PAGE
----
ArtsAutosBooksBusinessEducationEntertainmentFamilyFashionFoodGamesGenderHealthHolidaysHomeHubPagesPersonal FinancePetsPoliticsReligionSportsTechnologyTravel
  • »
  • Business and Employment»
  • Small Businesses & Entrepreneurs

7 Steps To Make An Effective Decision For Business Success

Updated on April 17, 2015

Entrepreneurship Success

A major part of decision making involves the analysis of a finite set of alternatives described in terms of some evaluative criteria. These criteria may be beneficial or costly in nature. The problem that may be involved is to rank the alternative in terms of how attractive they are to the decision maker(s) when all the criteria are carefully looked upon simultaneously.

Another goal may just be to find the best alternative or to determine the relative total priority of each alternative (for instance, if alternatives represents projects competing for funds) when all the criteria are considered simultaneously. Solving such problems is the focus of Multi-Criteria Decision Analysis (MCDA) also known as Multi-Criteria Decision Making (MCDM). This area of decision making although is an old one and has attracted the interest of researchers and practitioners and yet, it is still highly debated as there are many MCDA/MCDM methods which may yield very different results when they are applied on exactly the same data.

Problem Analysis and Decision Making

It is very important to differentiate between problem analysis and decision making. They both have different concepts. The first one to be done should be the problem analysis before decision making.

  • Problem analysis: it is important to analyze performance and know what the results should be. The problems discovered are merely deviations from the standard of performance. The problem has to be identified and described, as they are caused by some change from distinctive features. The cause of the problem is the one that has all the needed facts.
  • Decision making: in this case, your objectives must first be established, classified and placed in order of importance. Alternative actions must be developed and evaluated against all objectives. The alternative that is able to achieve all objective s is the tentative decision, which is evaluated for more possible consequences. Additional actions need to be taken in order to prevent any adverse consequences from becoming problems and starting both systems (problem analysis and decision making) all over again.

The act of making an effective decision involves a process. Most organizations operate by people making decisions. A business manager makes plans, organizes, staffs, leads, and controls her team by executing decisions. The effectiveness and quality of those decisions determines how successful a business manager will be. Managers are always called to make decisions in order to solve problems. Decision making and problem solving are on-going processes of evaluating situations or problems, considering alternatives, making good choices, and following them up with necessary actions.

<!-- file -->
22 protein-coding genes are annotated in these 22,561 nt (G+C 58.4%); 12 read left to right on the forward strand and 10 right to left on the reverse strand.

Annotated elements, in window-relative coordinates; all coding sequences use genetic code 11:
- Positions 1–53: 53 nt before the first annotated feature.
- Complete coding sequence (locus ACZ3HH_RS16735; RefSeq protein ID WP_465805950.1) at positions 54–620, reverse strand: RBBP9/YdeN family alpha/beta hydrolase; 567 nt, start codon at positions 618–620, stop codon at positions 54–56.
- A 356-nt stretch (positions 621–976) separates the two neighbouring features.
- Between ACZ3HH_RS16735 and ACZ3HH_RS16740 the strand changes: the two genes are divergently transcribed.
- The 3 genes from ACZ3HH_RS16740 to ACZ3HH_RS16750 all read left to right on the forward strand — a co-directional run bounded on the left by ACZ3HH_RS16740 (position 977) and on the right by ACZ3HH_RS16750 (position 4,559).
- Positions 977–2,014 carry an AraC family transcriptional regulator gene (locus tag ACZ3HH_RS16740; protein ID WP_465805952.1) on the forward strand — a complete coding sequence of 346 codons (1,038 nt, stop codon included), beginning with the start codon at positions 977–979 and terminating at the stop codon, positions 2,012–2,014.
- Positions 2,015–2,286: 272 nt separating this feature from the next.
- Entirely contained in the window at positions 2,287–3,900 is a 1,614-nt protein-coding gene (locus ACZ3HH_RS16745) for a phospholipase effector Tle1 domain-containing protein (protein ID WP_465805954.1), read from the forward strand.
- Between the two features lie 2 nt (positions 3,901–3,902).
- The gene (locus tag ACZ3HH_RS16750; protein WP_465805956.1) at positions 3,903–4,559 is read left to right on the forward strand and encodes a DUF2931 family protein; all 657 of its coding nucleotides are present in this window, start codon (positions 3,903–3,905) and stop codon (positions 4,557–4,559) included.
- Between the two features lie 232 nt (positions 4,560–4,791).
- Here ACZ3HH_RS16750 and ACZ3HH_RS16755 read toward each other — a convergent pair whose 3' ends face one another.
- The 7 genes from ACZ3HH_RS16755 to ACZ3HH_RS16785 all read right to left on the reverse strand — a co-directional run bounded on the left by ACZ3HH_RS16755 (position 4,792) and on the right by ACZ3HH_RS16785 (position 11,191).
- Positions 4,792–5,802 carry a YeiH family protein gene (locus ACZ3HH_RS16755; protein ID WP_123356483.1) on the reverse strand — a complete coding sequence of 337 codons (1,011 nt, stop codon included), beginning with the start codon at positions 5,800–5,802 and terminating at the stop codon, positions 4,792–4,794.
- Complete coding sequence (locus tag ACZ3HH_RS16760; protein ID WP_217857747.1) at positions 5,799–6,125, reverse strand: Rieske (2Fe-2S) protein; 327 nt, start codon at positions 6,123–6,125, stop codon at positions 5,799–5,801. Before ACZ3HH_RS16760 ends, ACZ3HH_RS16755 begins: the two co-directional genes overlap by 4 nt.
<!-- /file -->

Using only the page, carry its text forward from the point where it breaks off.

The entire decision making process is dependent upon the right information being available to the right people at the right times.

The decision making process involves the following steps:

1. Define the problem: an accurate definition of the problem affects all other steps that follow, so you need to be careful in understanding what the problem is.

2. Identify limiting factors: business owners want to make the best decisions. In order to achieve this, the needed resources has to be available; information, time, personnel, equipment, and supplies.

3. Develop potential alternatives: a business manager should think and investigate alternative solutions to a single problem before making a decision. One very important method of developing an alternative is through brainstorming, where a group works together to generate ideas and alternative solutions. The process of brainstorming within a group of business individuals involves concentrating on the problem at hand and entertaining every idea.

4. Analyze the alternatives: the business manager needs to evaluate each alternative in terms of its feasibility, effectiveness and consequences of the decision.

5. Select the best alternative: after analyzing all the alternatives, the business manager must decide on the best one. The best alternative is the one that produces the most advantages and few disadvantages. The selection process may not be straight forward sometimes.

6. Implement the decision: managers are paid to make decisions, but they are also paid to get positive results from the decisions made. Everyone needs to ensure to participate in a role to get a successful outcome. To make certain that the employees understand their role, managers must thoughtfully devise programs, procedures, rules, or policies to help them in the problem-solving process.

7. Establish a control and evaluation system: an evaluation system should provide feedback on how well a decision is being implemented, what the results are and necessary adjustments to be made to get the results that were intended when the solution was chosen. If the manager’s plan hasn’t resolved the problem, he needs to figure out what went wrong.

From a normative perspective, the analysis of individual decision is concerned with the logic of decision making and rationality and the invariant choice it leads to. Therefore, decision making is a reasoning or emotional process which can be rational or irrational and can be based on explicit assumptions or tacit assumptions.

Your Idea Is Important


    0 of 8192 characters used
    Post Comment

    • rapture15 profile image

      PRINCE DIKE 2 years ago from AFRICA

      That is very true aesta1, thanks for commenting dear!

    • aesta1 profile image

      Mary Norton 2 years ago from Ontario, Canada

      Identifying limiting factors is so important, a step we often set aside.